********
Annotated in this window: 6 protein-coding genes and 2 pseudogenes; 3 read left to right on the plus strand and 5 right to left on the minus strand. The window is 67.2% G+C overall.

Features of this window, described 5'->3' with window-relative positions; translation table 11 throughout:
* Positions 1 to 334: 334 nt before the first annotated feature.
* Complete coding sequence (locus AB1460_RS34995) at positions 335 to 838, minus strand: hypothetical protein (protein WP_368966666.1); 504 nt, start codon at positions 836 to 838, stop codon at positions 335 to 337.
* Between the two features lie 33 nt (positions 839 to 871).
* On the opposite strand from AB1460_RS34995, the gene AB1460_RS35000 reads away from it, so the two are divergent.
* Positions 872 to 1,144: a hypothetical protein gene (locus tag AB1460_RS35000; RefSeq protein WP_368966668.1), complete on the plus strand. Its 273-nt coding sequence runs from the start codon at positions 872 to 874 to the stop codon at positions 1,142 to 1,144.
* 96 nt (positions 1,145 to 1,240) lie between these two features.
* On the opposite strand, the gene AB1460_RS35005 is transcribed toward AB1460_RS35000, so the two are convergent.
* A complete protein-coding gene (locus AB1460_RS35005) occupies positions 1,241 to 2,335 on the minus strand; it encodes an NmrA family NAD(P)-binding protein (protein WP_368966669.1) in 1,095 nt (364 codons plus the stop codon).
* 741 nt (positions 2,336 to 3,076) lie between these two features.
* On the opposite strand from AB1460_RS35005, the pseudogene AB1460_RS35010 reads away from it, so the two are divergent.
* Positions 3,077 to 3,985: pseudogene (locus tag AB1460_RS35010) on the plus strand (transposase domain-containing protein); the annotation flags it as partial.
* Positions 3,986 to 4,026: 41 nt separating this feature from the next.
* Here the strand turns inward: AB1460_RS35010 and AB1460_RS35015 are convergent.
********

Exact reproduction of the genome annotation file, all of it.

Annotated in this window: 6 protein-coding genes and 2 pseudogenes; 3 read left to right on the plus strand and 5 right to left on the minus strand. The window is 67.2% G+C overall.

Features of this window, described 5'->3' with window-relative positions; translation table 11 throughout:
* Positions 1 to 334: 334 nt before the first annotated feature.
* Complete coding sequence (locus AB1460_RS34995) at positions 335 to 838, minus strand: hypothetical protein (protein WP_368966666.1); 504 nt, start codon at positions 836 to 838, stop codon at positions 335 to 337.
* Between the two features lie 33 nt (positions 839 to 871).
* On the opposite strand from AB1460_RS34995, the gene AB1460_RS35000 reads away from it, so the two are divergent.
* Positions 872 to 1,144: a hypothetical protein gene (locus tag AB1460_RS35000; RefSeq protein WP_368966668.1), complete on the plus strand. Its 273-nt coding sequence runs from the start codon at positions 872 to 874 to the stop codon at positions 1,142 to 1,144.
* 96 nt (positions 1,145 to 1,240) lie between these two features.
* On the opposite strand, the gene AB1460_RS35005 is transcribed toward AB1460_RS35000, so the two are convergent.
* A complete protein-coding gene (locus AB1460_RS35005) occupies positions 1,241 to 2,335 on the minus strand; it encodes an NmrA family NAD(P)-binding protein (protein WP_368966669.1) in 1,095 nt (364 codons plus the stop codon).
* 741 nt (positions 2,336 to 3,076) lie between these two features.
* On the opposite strand from AB1460_RS35005, the pseudogene AB1460_RS35010 reads away from it, so the two are divergent.
* Positions 3,077 to 3,985: pseudogene (locus tag AB1460_RS35010) on the plus strand (transposase domain-containing protein); the annotation flags it as partial.
* Positions 3,986 to 4,026: 41 nt separating this feature from the next.
* Here the strand turns inward: AB1460_RS35010 and AB1460_RS35015 are convergent.